The Myth of Whiteness in Classical Sculpture

Classical sculptures were not originally the white polished marble we tend to assume:

Well worth the read. Such sculptures were often painted, even in amazingly vivid colors. Various technologies are able to recover more and more of their original appearance.

I happened upon this article while researching a controversial TV mini-series where some people were complaining that Achilles was portrayed by a Ghanaian actor. I knew from my own academic studies that the Greeks and the Romans had no hesitation depicting their heroes in a wide range of skin tones.


It always amazes me that this is still news to some people. I first learned this during my classics degree (around 20 years ago), but it’s also presented in museums. The British Museum has plaster replicas of Greek statues, painted with original colors. Additionally, they use projectors to overlay color on original sculptures. Other museums do this too.

Because Achilles is described by Homer as a blonde man, and Greek statues were typically painted pink and often had blue eyes.

Their gods and goddesses were typically painted with pink skin, blond or golden hair, and often blue eyes. This was their ideal of beauty.


Indeed. I was casually distinguishing “heroes” from the gods and goddesses but in doing so I was probably following a modern distinction more than the ancient one. Their “heroes” were basically anyone depicted in heroic tales, regardless of their mortality or immortality. Of course, the Iliad itself describes lots of blondes, all representing ideals of beauty.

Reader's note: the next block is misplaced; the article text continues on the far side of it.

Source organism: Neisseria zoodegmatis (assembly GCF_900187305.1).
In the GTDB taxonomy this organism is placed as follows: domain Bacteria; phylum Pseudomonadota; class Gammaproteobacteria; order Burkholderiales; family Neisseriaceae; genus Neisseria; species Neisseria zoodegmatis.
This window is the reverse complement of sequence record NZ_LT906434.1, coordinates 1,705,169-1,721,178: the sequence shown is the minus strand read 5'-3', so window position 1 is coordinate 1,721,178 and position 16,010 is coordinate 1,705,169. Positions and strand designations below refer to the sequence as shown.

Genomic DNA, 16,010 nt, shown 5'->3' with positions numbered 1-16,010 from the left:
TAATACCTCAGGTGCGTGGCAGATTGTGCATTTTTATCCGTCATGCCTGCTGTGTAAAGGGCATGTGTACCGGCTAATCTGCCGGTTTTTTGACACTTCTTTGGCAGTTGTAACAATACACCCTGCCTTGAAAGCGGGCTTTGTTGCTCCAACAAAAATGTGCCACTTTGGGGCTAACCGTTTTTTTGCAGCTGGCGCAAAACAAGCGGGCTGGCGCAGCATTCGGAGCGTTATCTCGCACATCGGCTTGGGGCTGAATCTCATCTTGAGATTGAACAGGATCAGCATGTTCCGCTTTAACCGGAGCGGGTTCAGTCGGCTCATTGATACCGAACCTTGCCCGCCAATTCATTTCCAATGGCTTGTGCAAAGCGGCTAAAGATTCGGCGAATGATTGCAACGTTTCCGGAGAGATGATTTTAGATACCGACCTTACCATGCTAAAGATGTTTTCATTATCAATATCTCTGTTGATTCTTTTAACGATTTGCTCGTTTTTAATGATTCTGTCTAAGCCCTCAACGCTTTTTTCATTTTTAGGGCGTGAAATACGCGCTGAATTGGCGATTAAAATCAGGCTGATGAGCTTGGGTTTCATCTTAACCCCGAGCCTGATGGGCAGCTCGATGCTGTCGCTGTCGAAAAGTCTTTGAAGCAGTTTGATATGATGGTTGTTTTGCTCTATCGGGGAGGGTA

I had a classics professor who once gave a colloquium lecture on “the Greek color wheel.” Within it I recall a complex etymological study of what it meant for Achilles to be blonde—and why she claimed that the Hellenic blonde hair was not the same as our modern concept of blonde hair. But in a quick search online I was unable to find any evidence that her thesis has survived peer-review. (Of course, that means very little. Few academic classics journals are available in casual Google search.) As I recall, vaguely after all these years, she traced back to PIE (proto-Indo-European) roots and a word for torch, such that she thought “blonde Achilles” could have been anything from flaxen hair color to orange-red. That is, she suggested “flame colors.”

That same professor also fielded an interesting question about the assumption by many that Helen of Troy had some etymological relationship to Hellene (an ancient Greek.) Answer: probably not, unless one went back long before the Greeks to PIE as well. She said that the double-lambda spelling verse single-lambda pointed to two different etymological pathways, even if those pathways originally branched from a torch related word in PIE. (She managed to link the Greek word for moon as well: selene.)

Haven’t thought much about these topics in many years.